‘I didn’t like the character at all,’ says the Operation: Mindcrime singer of his role. ‘He was a horrible person’
For Geoff Tate, today’s DVD and digital format release of his 2013 film debut, The Burningmoore Deaths, brought back some chills — and not just the ones from the macabre film plot.
“There was a little abandoned military base in Queens where we shot the stuff I was involved in,” the former Queensryche frontman, who now performs under the name Operation: Mindcrime, tells Billboard. “It was a creepy old place. I remember while we were doing it, there was a massive snowstorm and there wasn’t any heat in the building or anything like that. It was very uncomfortable. Everyone in the cast huddled around these propane heaters until it was time to film our parts.”
Directed by Jonathan Williams, whom Tate had worked with on music videos prior to the film, The Burningmoore Deaths stars the rocker as James Parrish, a man who disappeared without a trace after he allegedly killed his wife and three children, only to resurface when a home improvement company chooses the family’s abandoned house to remodel for a TV show pilot.
“I didn’t like the character at all. He was a horrible person. I felt like I needed to take several baths and showers after playing him,” recalls Tate. “They just wanted me to sort of get inside the guy’s head and become what this guy was, and it wasn’t difficult because the surroundings were so miserable. I think the shoot was for four or five days, and there wasn’t a shower or anything like that; I was just covered in mud and gooey artificial blood, grime and everything, sitting on the floor of this derelict building eating takeout food. That puts you into the character pretty easily.”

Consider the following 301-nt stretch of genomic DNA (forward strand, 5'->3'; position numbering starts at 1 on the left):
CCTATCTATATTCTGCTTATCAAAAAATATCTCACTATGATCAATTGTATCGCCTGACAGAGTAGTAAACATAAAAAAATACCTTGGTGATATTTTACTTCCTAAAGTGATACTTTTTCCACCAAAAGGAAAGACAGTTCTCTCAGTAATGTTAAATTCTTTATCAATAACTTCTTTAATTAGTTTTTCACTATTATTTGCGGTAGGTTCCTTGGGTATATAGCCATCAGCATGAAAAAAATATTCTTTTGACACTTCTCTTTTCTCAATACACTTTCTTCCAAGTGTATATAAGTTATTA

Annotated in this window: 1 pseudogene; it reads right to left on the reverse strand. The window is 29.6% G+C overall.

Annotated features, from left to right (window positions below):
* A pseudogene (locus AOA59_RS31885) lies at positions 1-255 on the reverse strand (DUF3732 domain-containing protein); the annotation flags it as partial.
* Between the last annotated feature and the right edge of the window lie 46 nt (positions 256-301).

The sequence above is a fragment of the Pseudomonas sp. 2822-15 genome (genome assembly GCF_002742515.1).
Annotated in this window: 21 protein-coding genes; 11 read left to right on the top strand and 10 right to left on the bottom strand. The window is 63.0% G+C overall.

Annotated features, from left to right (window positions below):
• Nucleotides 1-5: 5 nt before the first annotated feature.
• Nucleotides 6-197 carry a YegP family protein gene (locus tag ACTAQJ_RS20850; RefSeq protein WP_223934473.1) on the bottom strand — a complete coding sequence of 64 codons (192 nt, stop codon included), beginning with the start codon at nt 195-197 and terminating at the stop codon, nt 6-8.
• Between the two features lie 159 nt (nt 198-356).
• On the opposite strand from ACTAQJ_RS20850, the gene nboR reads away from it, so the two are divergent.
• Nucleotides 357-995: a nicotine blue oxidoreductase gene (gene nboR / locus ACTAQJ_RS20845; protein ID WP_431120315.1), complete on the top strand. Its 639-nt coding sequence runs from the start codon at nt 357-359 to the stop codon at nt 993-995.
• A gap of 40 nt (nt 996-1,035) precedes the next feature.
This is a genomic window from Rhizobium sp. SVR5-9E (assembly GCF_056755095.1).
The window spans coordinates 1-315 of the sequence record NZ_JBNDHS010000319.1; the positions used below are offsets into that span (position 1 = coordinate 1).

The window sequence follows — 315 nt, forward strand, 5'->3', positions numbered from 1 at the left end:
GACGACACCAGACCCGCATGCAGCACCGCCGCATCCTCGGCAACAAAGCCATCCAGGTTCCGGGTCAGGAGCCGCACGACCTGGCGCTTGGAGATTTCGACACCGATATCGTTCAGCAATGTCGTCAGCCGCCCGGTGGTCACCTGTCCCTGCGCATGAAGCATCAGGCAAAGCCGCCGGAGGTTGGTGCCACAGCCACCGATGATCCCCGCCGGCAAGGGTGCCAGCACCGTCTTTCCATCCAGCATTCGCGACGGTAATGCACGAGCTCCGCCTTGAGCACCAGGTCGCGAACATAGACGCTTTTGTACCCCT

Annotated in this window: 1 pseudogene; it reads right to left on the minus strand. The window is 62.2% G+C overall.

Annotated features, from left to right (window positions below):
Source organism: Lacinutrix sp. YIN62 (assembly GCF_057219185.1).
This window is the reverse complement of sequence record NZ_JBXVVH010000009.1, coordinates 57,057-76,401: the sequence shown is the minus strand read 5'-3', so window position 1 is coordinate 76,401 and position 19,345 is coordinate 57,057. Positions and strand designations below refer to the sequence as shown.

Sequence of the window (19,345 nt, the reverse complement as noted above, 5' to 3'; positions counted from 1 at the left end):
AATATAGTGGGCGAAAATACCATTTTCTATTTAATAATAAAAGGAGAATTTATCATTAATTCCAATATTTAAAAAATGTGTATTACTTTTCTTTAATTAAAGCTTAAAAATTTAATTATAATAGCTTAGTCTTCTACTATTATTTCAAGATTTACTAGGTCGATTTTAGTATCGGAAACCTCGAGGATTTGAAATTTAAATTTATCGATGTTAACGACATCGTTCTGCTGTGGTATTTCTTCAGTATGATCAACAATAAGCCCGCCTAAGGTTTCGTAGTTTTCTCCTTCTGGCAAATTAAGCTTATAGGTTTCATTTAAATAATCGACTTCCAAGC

Of course, much has happened to Tate in the musical world since he filmed The Burningmoore Deaths. He was fired from Queensryche in 2012, which led to a contentious battle for ownership of the group’s name; he adopted the Operation: Mindcrime moniker, from Queensryche’s celebrated concept album, in 2014 and has so far released two albums in a planned trilogy, with the third on the way. “It’s pretty much done. It just needs to be mixed and mastered,” reports Tate. “It’s very prog, more in the line of my early rock influences like Pink Floyd and Genesis and Yes, Rush, pretty complex music, that kind of thing.” Tate is again joined by an all-star cast that includes such players as former Queensryche guitarist Kelly Gray, Disturbed bassist John Moyer and Megadeth bassist David Ellefson.
Tate is also on the road now with an acoustic show he calls The Whole Story, playing material from Queensryche, his Operation: Mindcrime band and his solo albums. There’s a good deal of storytelling involved as well, and no, he’s not spending much time slamming his former bandmates during the concert.
“I think I’m past that now,” says Tate. “Time goes by, and you kind of mellow. I’m in a healing mode to let bygones be bygones. People keep asking me, ‘Can the band ever get back together again?’ I say, ‘Never say never.’ If everybody wanted to get in one room and talk, that would be a big step in the right direction. I’m up for it.”